Judge Ordered the Seizure of His Passport and Computer. Donziger Resisted. Here Is His Explanation.
Kaplan allows Chevron to create Orwellian “spying mechanism” targeting adversary
Statement from Steven R. Donziger
(Editor’s note from Karen Hinton, spokesperson for the Ecuadorian communities: Last week, U.S. trial judge Lewis A. Kaplan ordered the seizure of Steven Donziger’s passport, computer, and cell phone in retaliation for his advocacy which led to a $12 billion environmental judgment against Chevron over the company’s “Amazon Chernobyl” disaster in Ecuador. Judge Kaplan is endorsing Chevron’s attempt to create what Donziger says is an unprecedented Orwellian-style “permanent spying mechanism” for a corporate polluter to monitor the advocacy of its adversaries. Kaplan’s orders threaten the Constitution and are intended to undermine an enforcement action against Chevron in Canada targeting the company’s assets that has been backed by Canada’s Supreme Court. Sixteen appellate judges in Ecuador and 13 appellate judges in Canada have affirmed all or parts of the judgment against Chevron. Judge Kaplan is the only judge in the world to have ruled it was obtained by “fraud” and he did so based on false testimony from an admittedly corrupt Chevron witness paid $2 million by the company and after refusing to consider the voluminous environmental evidence used to impose liability. Mr. Donziger’s response to Judge Kaplan’s attacks – and background on the judge’s long history of questionable conduct in the Ecuador case -- follows.)
In a series of unlawful attacks on the Constitution and the rule of law, U.S. trial judge Lewis A. Kaplan in recent weeks has continued his unrestrained attempt to help Chevron evade paying a $12 billion pollution judgment to Ecuadorian Indigenous peoples by targeting me and my family with a vicious intimidation campaign designed to force me to abandon my advocacy. Several of Kaplan’s recent orders in my view directly violate appellate court decisions in three countries – the United States, Canada and Ecuador – that authorize me to help my clients who have lost lives, land, water, and entire communities to Chevron’s systematic dumping of cancer-causing oil waste into the Amazon rainforest.1 Those targeted by Chevron and Judge Kaplan include my wife; 12-year-old son; brother-in-law; several friends who have supported my efforts; and numerous financial supporters of the case. Chevron’s goal is to use Judge Kaplan to help it dry up funding for collection of a valid judgment from a country (Ecuador) where it had voluntarily accepted jurisdiction. Chevron’s behavior is reprehensible, a direct attack on the rule of law, and designed to chill environmental advocacy worldwide. The world needs to know the extent of the company’s depravity and the extreme gravity of the harm it is trying to impose on my family.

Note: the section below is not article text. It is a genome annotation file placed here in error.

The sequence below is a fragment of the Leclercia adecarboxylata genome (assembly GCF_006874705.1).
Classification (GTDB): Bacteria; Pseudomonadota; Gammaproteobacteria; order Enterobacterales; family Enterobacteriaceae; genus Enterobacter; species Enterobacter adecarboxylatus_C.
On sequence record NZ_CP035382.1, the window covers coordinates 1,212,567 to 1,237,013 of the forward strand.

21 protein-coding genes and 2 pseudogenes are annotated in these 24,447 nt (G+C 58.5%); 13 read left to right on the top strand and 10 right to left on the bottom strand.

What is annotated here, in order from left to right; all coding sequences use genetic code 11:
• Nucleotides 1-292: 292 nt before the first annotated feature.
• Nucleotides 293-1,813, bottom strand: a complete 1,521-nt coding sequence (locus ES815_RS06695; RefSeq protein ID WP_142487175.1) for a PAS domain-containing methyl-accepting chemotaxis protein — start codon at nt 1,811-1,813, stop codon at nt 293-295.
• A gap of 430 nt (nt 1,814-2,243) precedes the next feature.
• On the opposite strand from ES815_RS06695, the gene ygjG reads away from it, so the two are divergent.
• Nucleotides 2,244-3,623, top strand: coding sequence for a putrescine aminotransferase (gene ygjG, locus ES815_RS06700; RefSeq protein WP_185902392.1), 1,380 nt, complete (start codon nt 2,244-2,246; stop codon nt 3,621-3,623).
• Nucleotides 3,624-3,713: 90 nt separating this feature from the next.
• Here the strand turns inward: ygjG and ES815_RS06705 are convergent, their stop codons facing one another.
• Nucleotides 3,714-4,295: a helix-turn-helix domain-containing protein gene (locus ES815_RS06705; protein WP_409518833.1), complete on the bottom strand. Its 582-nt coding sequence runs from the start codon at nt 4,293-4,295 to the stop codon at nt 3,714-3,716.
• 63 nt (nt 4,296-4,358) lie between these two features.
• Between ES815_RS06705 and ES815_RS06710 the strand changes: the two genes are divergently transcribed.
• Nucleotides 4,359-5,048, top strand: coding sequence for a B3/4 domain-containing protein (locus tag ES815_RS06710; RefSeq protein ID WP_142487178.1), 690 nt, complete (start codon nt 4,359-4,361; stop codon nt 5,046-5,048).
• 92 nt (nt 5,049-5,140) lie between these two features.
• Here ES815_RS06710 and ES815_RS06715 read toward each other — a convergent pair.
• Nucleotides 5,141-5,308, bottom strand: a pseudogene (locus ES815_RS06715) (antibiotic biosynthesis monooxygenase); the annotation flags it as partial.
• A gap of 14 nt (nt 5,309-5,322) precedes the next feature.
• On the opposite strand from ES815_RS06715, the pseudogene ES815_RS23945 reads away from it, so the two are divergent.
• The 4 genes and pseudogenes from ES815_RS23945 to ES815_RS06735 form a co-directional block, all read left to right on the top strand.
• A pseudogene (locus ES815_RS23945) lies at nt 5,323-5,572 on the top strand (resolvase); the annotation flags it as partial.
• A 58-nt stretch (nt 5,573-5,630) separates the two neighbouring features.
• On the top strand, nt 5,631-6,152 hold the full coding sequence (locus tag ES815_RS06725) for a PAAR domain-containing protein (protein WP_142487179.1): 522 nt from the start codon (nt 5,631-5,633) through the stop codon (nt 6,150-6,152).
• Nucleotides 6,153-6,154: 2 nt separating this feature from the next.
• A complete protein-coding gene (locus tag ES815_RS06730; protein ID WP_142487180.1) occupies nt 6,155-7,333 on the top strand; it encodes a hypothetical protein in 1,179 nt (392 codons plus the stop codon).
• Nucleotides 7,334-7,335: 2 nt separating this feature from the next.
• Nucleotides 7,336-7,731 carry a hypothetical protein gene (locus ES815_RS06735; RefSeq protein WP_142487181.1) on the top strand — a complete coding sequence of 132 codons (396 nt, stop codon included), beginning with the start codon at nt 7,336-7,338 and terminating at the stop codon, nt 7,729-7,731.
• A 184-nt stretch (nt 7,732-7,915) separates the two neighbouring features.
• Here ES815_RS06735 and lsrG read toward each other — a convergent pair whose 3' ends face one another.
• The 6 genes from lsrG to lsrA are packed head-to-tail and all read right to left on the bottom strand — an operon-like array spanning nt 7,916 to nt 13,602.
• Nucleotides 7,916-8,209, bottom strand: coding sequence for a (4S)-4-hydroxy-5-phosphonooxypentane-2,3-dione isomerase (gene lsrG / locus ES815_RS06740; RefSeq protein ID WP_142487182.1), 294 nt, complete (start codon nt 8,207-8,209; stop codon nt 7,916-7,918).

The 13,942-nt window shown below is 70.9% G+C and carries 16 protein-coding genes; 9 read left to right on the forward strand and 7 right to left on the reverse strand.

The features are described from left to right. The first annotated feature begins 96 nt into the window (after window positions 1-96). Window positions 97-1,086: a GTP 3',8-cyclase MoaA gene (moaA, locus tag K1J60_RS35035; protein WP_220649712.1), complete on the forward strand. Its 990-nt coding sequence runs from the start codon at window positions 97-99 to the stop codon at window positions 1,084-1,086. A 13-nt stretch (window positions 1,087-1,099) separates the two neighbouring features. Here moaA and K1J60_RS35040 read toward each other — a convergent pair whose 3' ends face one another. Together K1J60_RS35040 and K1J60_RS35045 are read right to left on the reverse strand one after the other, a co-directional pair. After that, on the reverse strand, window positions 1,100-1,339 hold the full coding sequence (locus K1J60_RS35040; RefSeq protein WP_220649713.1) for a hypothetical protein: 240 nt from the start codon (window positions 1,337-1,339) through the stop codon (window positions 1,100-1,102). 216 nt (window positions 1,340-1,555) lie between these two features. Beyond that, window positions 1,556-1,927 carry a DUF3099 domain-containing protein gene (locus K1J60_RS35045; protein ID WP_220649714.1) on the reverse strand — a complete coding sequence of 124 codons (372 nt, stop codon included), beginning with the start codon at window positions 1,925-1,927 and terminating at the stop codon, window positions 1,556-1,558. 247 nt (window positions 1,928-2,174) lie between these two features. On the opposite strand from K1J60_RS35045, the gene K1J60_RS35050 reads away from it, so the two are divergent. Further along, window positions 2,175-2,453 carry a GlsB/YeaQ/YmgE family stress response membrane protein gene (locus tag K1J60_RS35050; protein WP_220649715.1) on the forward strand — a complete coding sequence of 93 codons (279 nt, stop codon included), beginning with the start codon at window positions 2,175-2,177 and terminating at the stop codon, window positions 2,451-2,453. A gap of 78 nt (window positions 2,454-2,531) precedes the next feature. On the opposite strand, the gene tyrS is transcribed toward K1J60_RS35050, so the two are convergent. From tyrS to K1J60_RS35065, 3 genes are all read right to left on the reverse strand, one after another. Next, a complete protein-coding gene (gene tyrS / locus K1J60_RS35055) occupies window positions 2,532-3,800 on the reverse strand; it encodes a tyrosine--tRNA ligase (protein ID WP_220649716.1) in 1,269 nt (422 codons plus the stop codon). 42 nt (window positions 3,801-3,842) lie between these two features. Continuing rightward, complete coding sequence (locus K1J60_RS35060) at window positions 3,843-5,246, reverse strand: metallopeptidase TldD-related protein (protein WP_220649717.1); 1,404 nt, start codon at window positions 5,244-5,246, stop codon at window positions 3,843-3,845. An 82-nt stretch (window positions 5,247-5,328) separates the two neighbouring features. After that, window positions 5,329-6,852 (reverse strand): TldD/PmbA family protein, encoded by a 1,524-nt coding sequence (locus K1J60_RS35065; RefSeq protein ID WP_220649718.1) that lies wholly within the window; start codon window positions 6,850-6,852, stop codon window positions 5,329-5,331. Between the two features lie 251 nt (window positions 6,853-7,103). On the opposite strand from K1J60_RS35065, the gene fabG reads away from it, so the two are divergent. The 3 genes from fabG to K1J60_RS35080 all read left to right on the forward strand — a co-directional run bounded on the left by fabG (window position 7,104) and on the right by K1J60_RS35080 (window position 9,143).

As the main lawyer on the case for over two decades, this is just some of what I and others been forced to endure in recent months due to Chevron’s and Judge Kaplan’s relentless attacks:
Financial pressure: At Chevron’s request, Judge Kaplan unilaterally has imposed “judgments” on me without a jury that total as much as $5 billion – even though I work out of a small apartment and Chevron is one of the largest oil companies on the planet. I will never be able to pay these judgments but they allow Chevron to legally target and try to seize any money I do earn for the rest of my life on any project whatsoever.
Exorbitant fines: Judge Kaplan is fining me at least $200,000 per day and has tried to confiscate my passport for not turning over my confidential case file to Chevron.
Seize apartment: Judge Kaplan is considering a Chevron request to potentially seize my apartment and jail me to try to force me to turn over my confidential case file.
Prevent payment for work: In dishonest fashion, Judge Kaplan ruled on May 23 that my clients cannot pay me my modest fees -- essentially preventing me from working. This contradicts a Kaplan ruling from 2014 where he expressly authorized such payments for my fees. After this “bait and switch”, Judge Kaplan ordered me to reimburse Chevron my entire salary from the last four years.
Freeze bank accounts: Using Kaplan’s judgments as a cudgel, Chevron froze all of my bank accounts. This deprived me of access to the banking system and essentially amounted to a theft of $150,000 of case funds.
Threatening $32m judgment: Even though there is no legal basis, Judge Kaplan is considering another request by Chevron that he impose on me a $32 million judgment to reimburse the company for a portion of its legal fees involved in attacking me.
Threaten my wife: When my wife cashed a check for me because I had no bank account, Chevron threatened to seize her assets unless she paid all funds she had cashed to Chevron.
No privileges: To justify his massive intrusion into my case file, Judge Kaplan ruled that I have no attorney-client or other privileges – something without precedent in the history of the United States in an ongoing civil case and a direct assault on my political rights as protected by domestic and international law.
Targeting my son: Kaplan also authorized Chevron to subpoena a bank account we keep to pay school expenses for our 12-year-old son.